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Fundus autofluorescence and Fourier-domain optical coherence tomography imaging of 10 and 20 millisecond Pascal retinal photocoagulation treatment
  1. M M K Muqit1,
  2. J C B Gray1,
  3. G R Marcellino2,
  4. D B Henson1,
  5. L B Young1,
  6. S J Charles1,
  7. G S Turner1,
  8. P E Stanga1
  1. 1
    Manchester Royal Eye Hospital, Oxford Road, Manchester, UK
  2. 2
    OptiMedica Corporation, Santa Clara, California, USA
  1. Mr P E Stanga, Consultant Ophthalmologist and Vitreoretinal Surgeon, Manchester Royal Eye Hospital, Oxford Road, Manchester M13 9WH, UK; retinaspecialist{at}btinternet.com

Abstract

Aim: To report the evolution of pattern scanning laser (Pascal) photocoagulation burns in the treatment of diabetic retinopathy, using Fourier-domain optical coherence tomography (FD-OCT) and fundus autofluorescence (AF), and to evaluate these characteristics with clinically visible alterations in outer retina (OR) and retinal pigment epithelium (RPE).

Methods: Standard red-free and colour fundus photography (FP), FD-OCT, and fundus camera-based AF were performed in 17 eyes of 11 patients following macular and panretinal photocoagulation (PRP).

Results: One hour following Pascal application, visibility of threshold burns on FP was incomplete. AF enabled visualisation of complete treatment arrays at 1 h, with hypoautofluorescence at sites of each laser burn. AF signals accurately correlated with localised increased optical reflectivity within the outer retina on FD-OCT. AF signals became hyperautofluorescent at 1 week, and corresponded on FD-OCT to defects at the junction of the inner and outer segments of the photoreceptors (JI/OSP) and upper surface of RPE. A 10 ms macular laser pulse produced a localised defect at the level of JI/OSP and RPE. Macular and 20 ms PRP burns did not enlarge at 1 year’s and 18 months’ follow-up respectively.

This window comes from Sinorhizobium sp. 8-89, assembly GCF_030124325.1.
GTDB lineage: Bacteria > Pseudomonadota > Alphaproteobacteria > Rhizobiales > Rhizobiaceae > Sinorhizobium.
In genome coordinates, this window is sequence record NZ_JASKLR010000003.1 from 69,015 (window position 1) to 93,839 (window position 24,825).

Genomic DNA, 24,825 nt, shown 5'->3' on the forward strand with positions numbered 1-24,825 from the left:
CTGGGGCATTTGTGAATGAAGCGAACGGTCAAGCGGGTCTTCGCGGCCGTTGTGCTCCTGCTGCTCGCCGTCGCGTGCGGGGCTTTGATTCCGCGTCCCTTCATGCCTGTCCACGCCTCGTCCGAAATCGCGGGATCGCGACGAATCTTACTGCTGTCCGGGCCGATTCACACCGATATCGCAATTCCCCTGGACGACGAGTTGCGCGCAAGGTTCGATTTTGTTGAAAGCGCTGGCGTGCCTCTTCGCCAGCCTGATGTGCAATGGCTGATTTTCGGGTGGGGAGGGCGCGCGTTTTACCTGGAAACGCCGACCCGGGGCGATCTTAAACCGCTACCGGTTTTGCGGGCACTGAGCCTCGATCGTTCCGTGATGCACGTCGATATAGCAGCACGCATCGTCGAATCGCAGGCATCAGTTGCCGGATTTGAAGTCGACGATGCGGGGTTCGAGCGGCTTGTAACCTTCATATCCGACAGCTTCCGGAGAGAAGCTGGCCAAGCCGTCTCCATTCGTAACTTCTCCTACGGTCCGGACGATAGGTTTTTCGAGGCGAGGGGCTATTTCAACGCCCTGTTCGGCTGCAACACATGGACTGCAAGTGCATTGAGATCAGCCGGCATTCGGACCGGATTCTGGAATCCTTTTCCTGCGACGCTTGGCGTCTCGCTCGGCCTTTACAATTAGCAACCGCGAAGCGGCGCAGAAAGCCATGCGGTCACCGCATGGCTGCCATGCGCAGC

Conclusions: We report the in vivo spatial localisation and clinical correlation of medium-pulse Pascal photocoagulation burns within outer retina and RPE, using high-resolution FD-OCT and AF. Ophthalmoscopically invisible and threshold Pascal burns may be accurately localised and mapped by AF and FD-OCT, with monitoring over time.

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Footnotes

  • Funding: This study was sponsored/funded by OptiMedica Corporation.

  • Competing interests: GRM is employed by the OptiMedica Corporation and has a proprietary interest in the Pascal Photocoagulator.

  • Patient consent: Obtained.

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